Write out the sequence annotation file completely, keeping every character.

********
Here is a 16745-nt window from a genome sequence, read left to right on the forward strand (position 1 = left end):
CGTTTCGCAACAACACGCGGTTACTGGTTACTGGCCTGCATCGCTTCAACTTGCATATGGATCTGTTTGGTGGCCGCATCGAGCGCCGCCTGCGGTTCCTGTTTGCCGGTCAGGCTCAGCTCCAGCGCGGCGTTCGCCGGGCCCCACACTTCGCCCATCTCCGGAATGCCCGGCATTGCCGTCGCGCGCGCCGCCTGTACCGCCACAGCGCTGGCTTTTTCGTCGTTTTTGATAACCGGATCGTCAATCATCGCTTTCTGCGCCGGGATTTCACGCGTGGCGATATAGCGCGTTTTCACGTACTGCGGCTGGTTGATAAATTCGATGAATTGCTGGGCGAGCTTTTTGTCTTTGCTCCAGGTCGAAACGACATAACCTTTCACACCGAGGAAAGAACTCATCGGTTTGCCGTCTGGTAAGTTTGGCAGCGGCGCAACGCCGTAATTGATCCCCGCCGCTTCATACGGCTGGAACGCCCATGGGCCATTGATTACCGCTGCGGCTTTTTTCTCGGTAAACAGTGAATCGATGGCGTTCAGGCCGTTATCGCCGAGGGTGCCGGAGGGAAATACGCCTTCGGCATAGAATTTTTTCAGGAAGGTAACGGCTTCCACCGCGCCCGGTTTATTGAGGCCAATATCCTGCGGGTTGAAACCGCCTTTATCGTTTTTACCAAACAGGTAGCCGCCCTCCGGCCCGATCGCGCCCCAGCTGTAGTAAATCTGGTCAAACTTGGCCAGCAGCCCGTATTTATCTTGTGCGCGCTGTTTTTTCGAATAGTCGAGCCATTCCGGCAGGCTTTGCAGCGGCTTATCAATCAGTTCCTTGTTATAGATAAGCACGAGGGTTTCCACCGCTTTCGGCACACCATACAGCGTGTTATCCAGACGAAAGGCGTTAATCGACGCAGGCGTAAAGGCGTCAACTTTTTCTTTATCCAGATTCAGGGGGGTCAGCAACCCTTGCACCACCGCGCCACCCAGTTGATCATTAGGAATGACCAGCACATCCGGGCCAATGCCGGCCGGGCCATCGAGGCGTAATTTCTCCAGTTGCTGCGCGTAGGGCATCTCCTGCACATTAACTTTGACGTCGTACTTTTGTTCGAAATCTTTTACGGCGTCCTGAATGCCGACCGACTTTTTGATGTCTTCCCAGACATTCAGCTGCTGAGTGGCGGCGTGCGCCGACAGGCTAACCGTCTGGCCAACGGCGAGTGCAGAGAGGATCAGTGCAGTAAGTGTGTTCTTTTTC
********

Here is a 16745-nt window from a genome sequence, read left to right on the forward strand (position 1 = left end):
CGTTTCGCAACAACACGCGGTTACTGGTTACTGGCCTGCATCGCTTCAACTTGCATATGGATCTGTTTGGTGGCCGCATCGAGCGCCGCCTGCGGTTCCTGTTTGCCGGTCAGGCTCAGCTCCAGCGCGGCGTTCGCCGGGCCCCACACTTCGCCCATCTCCGGAATGCCCGGCATTGCCGTCGCGCGCGCCGCCTGTACCGCCACAGCGCTGGCTTTTTCGTCGTTTTTGATAACCGGATCGTCAATCATCGCTTTCTGCGCCGGGATTTCACGCGTGGCGATATAGCGCGTTTTCACGTACTGCGGCTGGTTGATAAATTCGATGAATTGCTGGGCGAGCTTTTTGTCTTTGCTCCAGGTCGAAACGACATAACCTTTCACACCGAGGAAAGAACTCATCGGTTTGCCGTCTGGTAAGTTTGGCAGCGGCGCAACGCCGTAATTGATCCCCGCCGCTTCATACGGCTGGAACGCCCATGGGCCATTGATTACCGCTGCGGCTTTTTTCTCGGTAAACAGTGAATCGATGGCGTTCAGGCCGTTATCGCCGAGGGTGCCGGAGGGAAATACGCCTTCGGCATAGAATTTTTTCAGGAAGGTAACGGCTTCCACCGCGCCCGGTTTATTGAGGCCAATATCCTGCGGGTTGAAACCGCCTTTATCGTTTTTACCAAACAGGTAGCCGCCCTCCGGCCCGATCGCGCCCCAGCTGTAGTAAATCTGGTCAAACTTGGCCAGCAGCCCGTATTTATCTTGTGCGCGCTGTTTTTTCGAATAGTCGAGCCATTCCGGCAGGCTTTGCAGCGGCTTATCAATCAGTTCCTTGTTATAGATAAGCACGAGGGTTTCCACCGCTTTCGGCACACCATACAGCGTGTTATCCAGACGAAAGGCGTTAATCGACGCAGGCGTAAAGGCGTCAACTTTTTCTTTATCCAGATTCAGGGGGGTCAGCAACCCTTGCACCACCGCGCCACCCAGTTGATCATTAGGAATGACCAGCACATCCGGGCCAATGCCGGCCGGGCCATCGAGGCGTAATTTCTCCAGTTGCTGCGCGTAGGGCATCTCCTGCACATTAACTTTGACGTCGTACTTTTGTTCGAAATCTTTTACGGCGTCCTGAATGCCGACCGACTTTTTGATGTCTTCCCAGACATTCAGCTGCTGAGTGGCGGCGTGCGCCGACAGGCTAACCGTCTGGCCAACGGCGAGTGCAGAGAGGATCAGTGCAGTAAGTGTGTTCTTTTTC